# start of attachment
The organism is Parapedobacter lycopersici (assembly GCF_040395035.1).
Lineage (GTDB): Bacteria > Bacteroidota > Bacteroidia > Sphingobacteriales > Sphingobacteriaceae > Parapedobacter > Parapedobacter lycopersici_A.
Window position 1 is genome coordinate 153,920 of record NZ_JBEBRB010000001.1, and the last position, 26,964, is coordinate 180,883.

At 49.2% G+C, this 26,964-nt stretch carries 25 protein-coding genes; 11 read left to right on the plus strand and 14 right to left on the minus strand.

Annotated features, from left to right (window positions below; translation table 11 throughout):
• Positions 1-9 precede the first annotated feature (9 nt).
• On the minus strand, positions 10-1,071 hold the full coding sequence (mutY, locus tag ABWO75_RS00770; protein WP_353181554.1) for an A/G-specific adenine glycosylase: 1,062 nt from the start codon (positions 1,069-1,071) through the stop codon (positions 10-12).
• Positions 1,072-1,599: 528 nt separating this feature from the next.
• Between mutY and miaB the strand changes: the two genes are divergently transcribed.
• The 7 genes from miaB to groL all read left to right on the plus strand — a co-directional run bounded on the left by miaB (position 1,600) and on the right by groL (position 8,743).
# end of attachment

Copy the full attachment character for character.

The organism is Parapedobacter lycopersici (assembly GCF_040395035.1).
Lineage (GTDB): Bacteria > Bacteroidota > Bacteroidia > Sphingobacteriales > Sphingobacteriaceae > Parapedobacter > Parapedobacter lycopersici_A.
Window position 1 is genome coordinate 153,920 of record NZ_JBEBRB010000001.1, and the last position, 26,964, is coordinate 180,883.

At 49.2% G+C, this 26,964-nt stretch carries 25 protein-coding genes; 11 read left to right on the plus strand and 14 right to left on the minus strand.

Annotated features, from left to right (window positions below; translation table 11 throughout):
• Positions 1-9 precede the first annotated feature (9 nt).
• On the minus strand, positions 10-1,071 hold the full coding sequence (mutY, locus tag ABWO75_RS00770; protein WP_353181554.1) for an A/G-specific adenine glycosylase: 1,062 nt from the start codon (positions 1,069-1,071) through the stop codon (positions 10-12).
• Positions 1,072-1,599: 528 nt separating this feature from the next.
• Between mutY and miaB the strand changes: the two genes are divergently transcribed.
• The 7 genes from miaB to groL all read left to right on the plus strand — a co-directional run bounded on the left by miaB (position 1,600) and on the right by groL (position 8,743).